Russia makes rouble fully convertible

Russia has lifted currency controls in a sign of new-found economic confidence less than eight years after the country defaulted on its massive domestic debt, devalued its currency and wiped out Russians' savings.

    In 2004 Russians rushed to withdraw their savings

    The controls were lifted on Saturday in accordance with a government decision taken on Thursday.

    Alexei Kudrin, the finance minister, said on national television: "Now it will be more attractive to invest in Russia - this will  increase investors' interest in Russia.

    "On the other hand, Russian businesses can freely, without worry, without any special permit or burden, participate in investments" in other countries of the former Soviet Union or elsewhere, Kudrin said.

    Vladimir Putin, the president, had pushed for the reform to be approved this year instead of 2007 as planned.

    Alexander Zhukov, the deputy prime minister, said that bringing forward the reform was justified because Russia's macroeconomic situation was stable, large gold reserves had been built up (worth $247 billion by June 23), the rouble was stable, the budget was balanced and foreign investment exceeded capital outflows.

    Recent moves to begin trading oil and gas in roubles would help build confidence and increase demand for the Russian currency, Zhukov said.

    Several analysts pointed out earlier that some points remained unclear and some controls would stay in place such as a limit on transfers intended to combat money-laundering.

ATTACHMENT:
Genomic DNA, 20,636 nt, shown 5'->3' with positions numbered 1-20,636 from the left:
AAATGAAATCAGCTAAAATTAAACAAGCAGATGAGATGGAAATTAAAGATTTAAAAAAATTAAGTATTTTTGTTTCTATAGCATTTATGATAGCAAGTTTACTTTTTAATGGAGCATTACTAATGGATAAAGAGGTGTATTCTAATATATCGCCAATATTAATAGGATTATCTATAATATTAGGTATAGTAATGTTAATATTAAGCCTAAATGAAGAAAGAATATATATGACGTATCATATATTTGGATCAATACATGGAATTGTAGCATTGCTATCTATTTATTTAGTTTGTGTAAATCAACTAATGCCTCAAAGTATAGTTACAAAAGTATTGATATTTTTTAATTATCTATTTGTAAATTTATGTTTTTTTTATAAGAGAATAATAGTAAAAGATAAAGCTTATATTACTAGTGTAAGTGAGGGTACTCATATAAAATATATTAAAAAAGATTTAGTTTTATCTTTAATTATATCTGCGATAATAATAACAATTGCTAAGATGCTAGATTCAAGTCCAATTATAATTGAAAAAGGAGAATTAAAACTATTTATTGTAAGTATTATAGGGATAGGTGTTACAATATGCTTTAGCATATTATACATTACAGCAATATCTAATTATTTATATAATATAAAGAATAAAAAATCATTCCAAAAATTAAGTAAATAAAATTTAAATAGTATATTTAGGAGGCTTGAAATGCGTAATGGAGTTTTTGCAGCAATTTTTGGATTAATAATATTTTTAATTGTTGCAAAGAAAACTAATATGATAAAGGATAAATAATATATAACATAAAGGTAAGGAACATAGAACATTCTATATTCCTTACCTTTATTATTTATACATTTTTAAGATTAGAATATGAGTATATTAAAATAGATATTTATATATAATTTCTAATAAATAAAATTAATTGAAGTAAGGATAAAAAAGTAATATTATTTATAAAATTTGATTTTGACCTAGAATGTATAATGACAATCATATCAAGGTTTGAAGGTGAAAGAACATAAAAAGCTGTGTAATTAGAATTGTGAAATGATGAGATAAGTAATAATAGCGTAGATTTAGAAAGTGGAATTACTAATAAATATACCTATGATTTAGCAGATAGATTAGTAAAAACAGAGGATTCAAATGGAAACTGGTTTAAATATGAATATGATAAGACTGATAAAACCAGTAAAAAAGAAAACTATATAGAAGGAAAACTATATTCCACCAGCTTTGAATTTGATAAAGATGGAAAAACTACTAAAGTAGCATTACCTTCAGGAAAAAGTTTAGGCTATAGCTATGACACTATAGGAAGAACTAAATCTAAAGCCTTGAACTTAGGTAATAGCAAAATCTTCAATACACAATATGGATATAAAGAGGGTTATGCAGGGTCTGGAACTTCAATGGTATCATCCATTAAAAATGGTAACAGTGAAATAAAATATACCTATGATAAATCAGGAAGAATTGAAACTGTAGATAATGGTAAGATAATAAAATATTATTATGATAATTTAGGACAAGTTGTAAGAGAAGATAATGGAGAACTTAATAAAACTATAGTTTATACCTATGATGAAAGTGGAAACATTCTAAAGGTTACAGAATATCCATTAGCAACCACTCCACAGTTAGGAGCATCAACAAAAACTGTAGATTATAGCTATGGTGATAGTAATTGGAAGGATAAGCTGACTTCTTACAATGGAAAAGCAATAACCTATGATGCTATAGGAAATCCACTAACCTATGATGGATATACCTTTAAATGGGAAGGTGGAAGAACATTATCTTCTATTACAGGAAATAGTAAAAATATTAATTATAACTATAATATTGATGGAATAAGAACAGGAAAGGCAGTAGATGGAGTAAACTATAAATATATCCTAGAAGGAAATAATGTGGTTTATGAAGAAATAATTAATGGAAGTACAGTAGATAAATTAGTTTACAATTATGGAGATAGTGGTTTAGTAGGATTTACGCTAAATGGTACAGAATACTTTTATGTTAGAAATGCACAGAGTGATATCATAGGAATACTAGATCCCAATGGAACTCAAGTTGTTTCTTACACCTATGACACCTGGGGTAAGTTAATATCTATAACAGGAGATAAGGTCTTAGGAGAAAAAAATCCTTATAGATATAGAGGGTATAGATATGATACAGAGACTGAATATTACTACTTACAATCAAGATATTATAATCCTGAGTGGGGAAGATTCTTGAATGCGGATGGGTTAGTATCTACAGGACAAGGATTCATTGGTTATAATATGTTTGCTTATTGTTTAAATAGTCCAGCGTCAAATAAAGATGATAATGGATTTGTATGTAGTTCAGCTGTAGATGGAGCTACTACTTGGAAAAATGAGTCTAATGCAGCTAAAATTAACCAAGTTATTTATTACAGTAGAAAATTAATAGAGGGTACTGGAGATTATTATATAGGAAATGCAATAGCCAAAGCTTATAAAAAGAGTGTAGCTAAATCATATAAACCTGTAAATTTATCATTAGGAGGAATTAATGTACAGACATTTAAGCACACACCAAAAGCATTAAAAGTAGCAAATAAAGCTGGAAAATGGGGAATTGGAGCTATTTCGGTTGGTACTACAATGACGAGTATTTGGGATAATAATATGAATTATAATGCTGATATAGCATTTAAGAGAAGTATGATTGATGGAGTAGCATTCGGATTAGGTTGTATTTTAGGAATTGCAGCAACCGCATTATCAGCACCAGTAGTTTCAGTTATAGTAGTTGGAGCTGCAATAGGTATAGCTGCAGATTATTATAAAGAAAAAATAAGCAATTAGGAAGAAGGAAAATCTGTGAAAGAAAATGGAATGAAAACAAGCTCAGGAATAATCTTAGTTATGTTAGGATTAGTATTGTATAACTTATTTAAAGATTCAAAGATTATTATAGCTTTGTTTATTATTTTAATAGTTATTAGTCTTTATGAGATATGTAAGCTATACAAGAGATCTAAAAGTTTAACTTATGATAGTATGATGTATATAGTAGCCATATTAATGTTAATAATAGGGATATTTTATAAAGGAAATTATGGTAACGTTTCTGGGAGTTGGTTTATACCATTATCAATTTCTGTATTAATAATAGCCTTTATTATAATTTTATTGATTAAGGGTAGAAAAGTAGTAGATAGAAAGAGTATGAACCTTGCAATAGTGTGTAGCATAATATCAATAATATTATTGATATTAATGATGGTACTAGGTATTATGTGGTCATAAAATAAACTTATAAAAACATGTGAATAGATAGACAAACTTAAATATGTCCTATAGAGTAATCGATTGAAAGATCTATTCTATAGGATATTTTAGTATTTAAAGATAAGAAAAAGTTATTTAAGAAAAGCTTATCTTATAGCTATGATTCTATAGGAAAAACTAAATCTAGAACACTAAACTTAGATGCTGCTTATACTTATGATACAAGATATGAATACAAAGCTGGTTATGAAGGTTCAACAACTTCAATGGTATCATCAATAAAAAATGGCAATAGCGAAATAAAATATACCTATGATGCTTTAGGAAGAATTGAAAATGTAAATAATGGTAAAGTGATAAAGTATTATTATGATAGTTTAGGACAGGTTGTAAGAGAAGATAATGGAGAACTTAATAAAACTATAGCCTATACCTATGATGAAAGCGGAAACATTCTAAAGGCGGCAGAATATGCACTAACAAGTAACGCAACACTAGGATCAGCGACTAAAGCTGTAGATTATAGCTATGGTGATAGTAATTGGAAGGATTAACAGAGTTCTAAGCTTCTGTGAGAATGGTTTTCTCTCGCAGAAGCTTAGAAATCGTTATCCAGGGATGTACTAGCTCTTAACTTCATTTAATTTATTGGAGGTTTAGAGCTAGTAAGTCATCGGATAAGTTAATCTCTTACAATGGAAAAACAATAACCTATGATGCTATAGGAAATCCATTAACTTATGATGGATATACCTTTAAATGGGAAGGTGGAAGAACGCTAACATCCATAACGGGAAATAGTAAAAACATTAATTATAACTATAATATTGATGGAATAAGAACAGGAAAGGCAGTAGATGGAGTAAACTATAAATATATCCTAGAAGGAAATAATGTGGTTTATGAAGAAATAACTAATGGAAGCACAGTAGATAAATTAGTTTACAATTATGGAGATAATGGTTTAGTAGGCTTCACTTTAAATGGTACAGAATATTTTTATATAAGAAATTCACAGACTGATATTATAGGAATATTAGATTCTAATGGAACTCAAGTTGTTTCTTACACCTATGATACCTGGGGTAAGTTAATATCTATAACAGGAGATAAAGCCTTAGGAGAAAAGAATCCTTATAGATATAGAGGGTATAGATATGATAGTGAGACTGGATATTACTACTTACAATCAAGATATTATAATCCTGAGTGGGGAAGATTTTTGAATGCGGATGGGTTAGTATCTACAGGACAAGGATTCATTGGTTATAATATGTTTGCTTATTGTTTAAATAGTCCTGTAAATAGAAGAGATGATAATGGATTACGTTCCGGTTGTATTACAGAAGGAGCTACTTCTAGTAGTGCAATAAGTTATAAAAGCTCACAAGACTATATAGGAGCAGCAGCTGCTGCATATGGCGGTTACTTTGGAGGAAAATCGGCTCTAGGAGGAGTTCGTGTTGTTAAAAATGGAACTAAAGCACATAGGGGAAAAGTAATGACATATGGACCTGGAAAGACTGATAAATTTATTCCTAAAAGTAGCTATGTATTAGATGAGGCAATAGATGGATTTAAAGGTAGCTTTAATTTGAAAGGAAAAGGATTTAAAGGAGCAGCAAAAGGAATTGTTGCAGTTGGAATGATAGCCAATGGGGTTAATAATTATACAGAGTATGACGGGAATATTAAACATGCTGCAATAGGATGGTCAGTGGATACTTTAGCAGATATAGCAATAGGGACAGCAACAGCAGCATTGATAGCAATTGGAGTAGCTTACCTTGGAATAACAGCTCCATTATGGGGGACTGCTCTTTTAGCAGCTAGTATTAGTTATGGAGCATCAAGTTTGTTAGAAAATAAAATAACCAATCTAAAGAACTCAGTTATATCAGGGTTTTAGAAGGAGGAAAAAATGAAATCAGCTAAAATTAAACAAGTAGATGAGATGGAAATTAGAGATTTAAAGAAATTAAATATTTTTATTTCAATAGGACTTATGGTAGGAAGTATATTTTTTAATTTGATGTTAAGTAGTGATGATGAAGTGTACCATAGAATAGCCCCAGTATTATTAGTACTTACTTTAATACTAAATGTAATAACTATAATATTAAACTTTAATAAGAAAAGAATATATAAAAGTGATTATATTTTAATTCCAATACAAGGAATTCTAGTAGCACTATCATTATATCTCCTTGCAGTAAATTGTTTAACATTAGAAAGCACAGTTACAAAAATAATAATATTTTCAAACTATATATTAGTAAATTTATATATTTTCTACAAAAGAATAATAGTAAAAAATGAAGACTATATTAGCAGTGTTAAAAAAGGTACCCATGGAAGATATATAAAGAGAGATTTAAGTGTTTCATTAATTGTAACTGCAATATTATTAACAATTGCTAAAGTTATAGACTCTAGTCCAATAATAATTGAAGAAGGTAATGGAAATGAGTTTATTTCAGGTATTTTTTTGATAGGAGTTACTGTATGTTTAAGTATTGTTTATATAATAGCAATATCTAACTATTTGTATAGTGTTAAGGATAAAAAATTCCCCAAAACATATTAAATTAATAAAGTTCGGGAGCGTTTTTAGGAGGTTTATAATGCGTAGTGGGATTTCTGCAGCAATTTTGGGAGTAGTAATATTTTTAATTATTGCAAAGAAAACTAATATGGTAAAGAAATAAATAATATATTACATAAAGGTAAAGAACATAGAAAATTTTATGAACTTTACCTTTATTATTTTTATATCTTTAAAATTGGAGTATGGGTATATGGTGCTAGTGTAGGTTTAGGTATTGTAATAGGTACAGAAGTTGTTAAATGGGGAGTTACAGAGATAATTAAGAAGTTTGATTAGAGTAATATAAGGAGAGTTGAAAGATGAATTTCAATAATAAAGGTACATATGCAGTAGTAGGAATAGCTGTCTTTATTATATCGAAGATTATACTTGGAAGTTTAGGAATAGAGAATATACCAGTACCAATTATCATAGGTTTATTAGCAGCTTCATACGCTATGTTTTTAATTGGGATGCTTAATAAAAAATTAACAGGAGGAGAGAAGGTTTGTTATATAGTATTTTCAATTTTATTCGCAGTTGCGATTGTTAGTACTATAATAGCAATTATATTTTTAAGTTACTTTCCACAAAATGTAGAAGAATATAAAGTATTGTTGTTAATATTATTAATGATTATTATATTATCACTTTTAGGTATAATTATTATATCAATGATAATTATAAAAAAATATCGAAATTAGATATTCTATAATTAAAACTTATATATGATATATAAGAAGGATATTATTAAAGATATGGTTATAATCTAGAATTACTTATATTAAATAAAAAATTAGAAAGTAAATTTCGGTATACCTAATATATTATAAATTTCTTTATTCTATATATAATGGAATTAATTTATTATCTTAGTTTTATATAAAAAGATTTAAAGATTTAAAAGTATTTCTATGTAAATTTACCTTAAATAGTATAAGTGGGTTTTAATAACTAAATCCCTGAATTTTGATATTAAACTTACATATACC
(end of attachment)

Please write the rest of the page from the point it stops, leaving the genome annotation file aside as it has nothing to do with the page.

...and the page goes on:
However analysts had mostly welcomed the abolition of currency controls.

    Troika Dialog investment house said in a report: "By relinquishing control over the flow of capital into and out of Russia, the Kremlin is effectively taking more responsibility for its actions.


    Convertibility is also part of a "a line-up of positive news on  Russia" ahead of the G8 summit in Saint Petersburg on July 15,  including a deal with the Paris Club of creditor countries on repayment of a $22 billion debt, said Alexei Bulgakov of the Aton Capital investment group.

    These signs of economic stability are in stark contrast to August 1998, when Russia defaulted on $40 billion of domestic debt and the rouble went into free fall as Russians sought to withdraw their savings and buy dollars.

    The crisis, which happened despite a $22.6 billion loan from the International Monetary Fund (IMF), scared away foreign investors from the country and triggered an unprecedented flight of capital from Russia.



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